Petroglyph National Monument

Contributed by Ryan Wheeler

This summer included a family vacation to parts of Arizona and New Mexico. That meant a drive and some short hikes in Petrified Forest National Park and the Painted Desert, as well as time in Albuquerque and Santa Fe and points in between. Unfortunately, COVID preempted our attendance at the Santa Fe Indian Market, but we are already planning a short visit next summer!

Image of human hand petroglyphs carved on dark volcanic rock at Petroglyph National Monument, New Mexico.
Petroglyphs at Piedras Marcados Canyon, part of Petroglyph National Monument, Albuquerque, New Mexico. Photo by Ryan Wheeler, April 12, 2019.

Petroglyph National Monument is one of the places that I was looking forward to revisiting with my family. Most of the petroglyphs here were made by Native Americans, but there are some added by the Spanish, cowboys, or other visitors. I had a chance to make a visit during the Society for American Archaeology’s annual meeting in 2019, but at that time I had only went to the interpretive center (no actual petroglyphs there, but a great introductory film) and one of the canyons with petroglyphs—Piedras Marcadas, literally “marked stones.” According to the National Park Service, there are about 400 petroglyphs visible at Piedras Marcadas, but that’s only one of three separate locales within the monument. What struck me most during that 2019 visit was the proximity to suburban Albuquerque. The canyon is literally in the backyard of a residential neighborhood! What we learned during our recent visit was that community activism in the 1980s had helped save the petroglyphs and create the monument in 1990—not all that long ago.

View of Albuquerque from Boca Negra Canyon, August 2022.

This summer we decided to visit Rinconada Canyon, which is only about a mile from the Petroglyph National Monument interpretive center. The park service says you can see about 300 petroglyphs at Rinconada. Despite being right off Unser Boulevard, this site doesn’t have a residential development right next door, so it feels a little bit wilder. The loop trail took us past the canyon wall, which is littered with volcanic boulders. The boulders have a desert varnish of blacks and dark browns, making a good surface for the inscribed petroglyphs that expose the lighter colored rock below the surface. One of the most interesting parts of the monument is the decision not to interpret the meanings of the glyphs, though you can learn a little about this from Native Americans interviewed in the interpretive center film. We went early enough that we didn’t get baked.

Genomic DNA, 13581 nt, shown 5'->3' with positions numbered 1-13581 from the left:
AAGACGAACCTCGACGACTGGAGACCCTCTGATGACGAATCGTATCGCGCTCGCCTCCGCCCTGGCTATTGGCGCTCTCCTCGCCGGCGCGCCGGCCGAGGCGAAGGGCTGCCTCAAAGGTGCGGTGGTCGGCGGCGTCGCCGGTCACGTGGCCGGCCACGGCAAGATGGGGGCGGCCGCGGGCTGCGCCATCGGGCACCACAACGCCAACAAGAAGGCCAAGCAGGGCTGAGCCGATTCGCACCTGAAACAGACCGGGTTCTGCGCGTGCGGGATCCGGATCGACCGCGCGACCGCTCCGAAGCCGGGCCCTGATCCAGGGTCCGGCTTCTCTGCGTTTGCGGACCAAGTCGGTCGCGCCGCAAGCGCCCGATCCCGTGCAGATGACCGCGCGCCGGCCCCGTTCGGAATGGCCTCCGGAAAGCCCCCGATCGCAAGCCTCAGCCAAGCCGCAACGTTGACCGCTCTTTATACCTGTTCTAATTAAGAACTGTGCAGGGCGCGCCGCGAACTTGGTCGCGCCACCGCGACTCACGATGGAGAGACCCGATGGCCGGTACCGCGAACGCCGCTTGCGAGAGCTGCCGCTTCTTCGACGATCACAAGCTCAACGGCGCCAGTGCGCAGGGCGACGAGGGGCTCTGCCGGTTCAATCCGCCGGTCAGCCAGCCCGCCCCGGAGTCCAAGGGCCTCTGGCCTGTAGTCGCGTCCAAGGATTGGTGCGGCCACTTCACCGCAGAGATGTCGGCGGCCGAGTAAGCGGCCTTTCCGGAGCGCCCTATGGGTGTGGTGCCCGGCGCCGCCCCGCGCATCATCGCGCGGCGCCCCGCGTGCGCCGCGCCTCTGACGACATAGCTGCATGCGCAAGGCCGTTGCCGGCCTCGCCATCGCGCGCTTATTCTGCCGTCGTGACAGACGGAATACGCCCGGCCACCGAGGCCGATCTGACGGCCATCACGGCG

Macaw and geometric petroglyphs, Boca Negra Canyon, August 2022.

On a bit of a whim, we decided to visit Boca Negra Canyon, the third petroglyph site in the monument. While apparently only having 100 or so petroglyphs that can be viewed by visitors, this was really the most spectacular of the three locales. At Boca Negra you climb up the mesa and really have an opportunity to get close to the petroglyphs. It’s a little more up and down of a hike, but worth it for the views and the chance to see the petroglyphs close up. The geology of the area is fascinating too. The inscribed boulders are the product of a volcanic eruption around 130,000 years ago. Magma poured out of vents and fissures in the area, creating a sheet of basaltic rock over the softer Santa Fe Formation. The softer sediments on which the volcanic rocks were deposited slowly eroded away, leaving the broken boulders.

Petroglyphs at Rinconada Canyon, August 2022.

The petroglyphs at all three monument locations were made by ancestors of the modern Pueblo people, dating between 400 and 700 years ago, though some are much older. The petroglyphs have been dated based on weathering, but also variations in style and content. There are birds, insects, animals, hands, humanoids, spirals, and other geometric forms. The petroglyphs remain culturally significant to Pueblo people and other Native Americans in the region.

Gearing Up for Human Origins

Contributed by Ryan Wheeler

The fall 2022 term at Phillips Academy is a little less than a month away and this time every summer my thoughts turn to Human Origins. Human Origins is the interdisciplinary science elective that I have been teaching since 2016 (the course originated with Jere Hagler and Peabody Institute staff in 2007).

Hands on activities are a mainstay of Human Origins, including work with our collection of fossil human casts and models, spear throwing, ancient paint making, fire making, and stone tool making. Many of these activities explore ancient human technologies and give students a glimpse into life in the Upper Paleolithic.

Human Origins student crafting a stone tool during fall 2020.

Stone tool making—or flint knapping—requires a little preparation each summer to make certain that we have the necessary safety gear, equipment, and raw stone for the students in the fall. In fall 2020, during the COVID-19 pandemic when all courses moved online, we continued to flint knap in Human Origins by sending out kits with all the needed materials. This gave students a few weeks to familiarize themselves with the tools and techniques (after watching my safety video), rather than just one class period. Pedagogically this seemed like a good shift, so I’ve kept this as part of the course.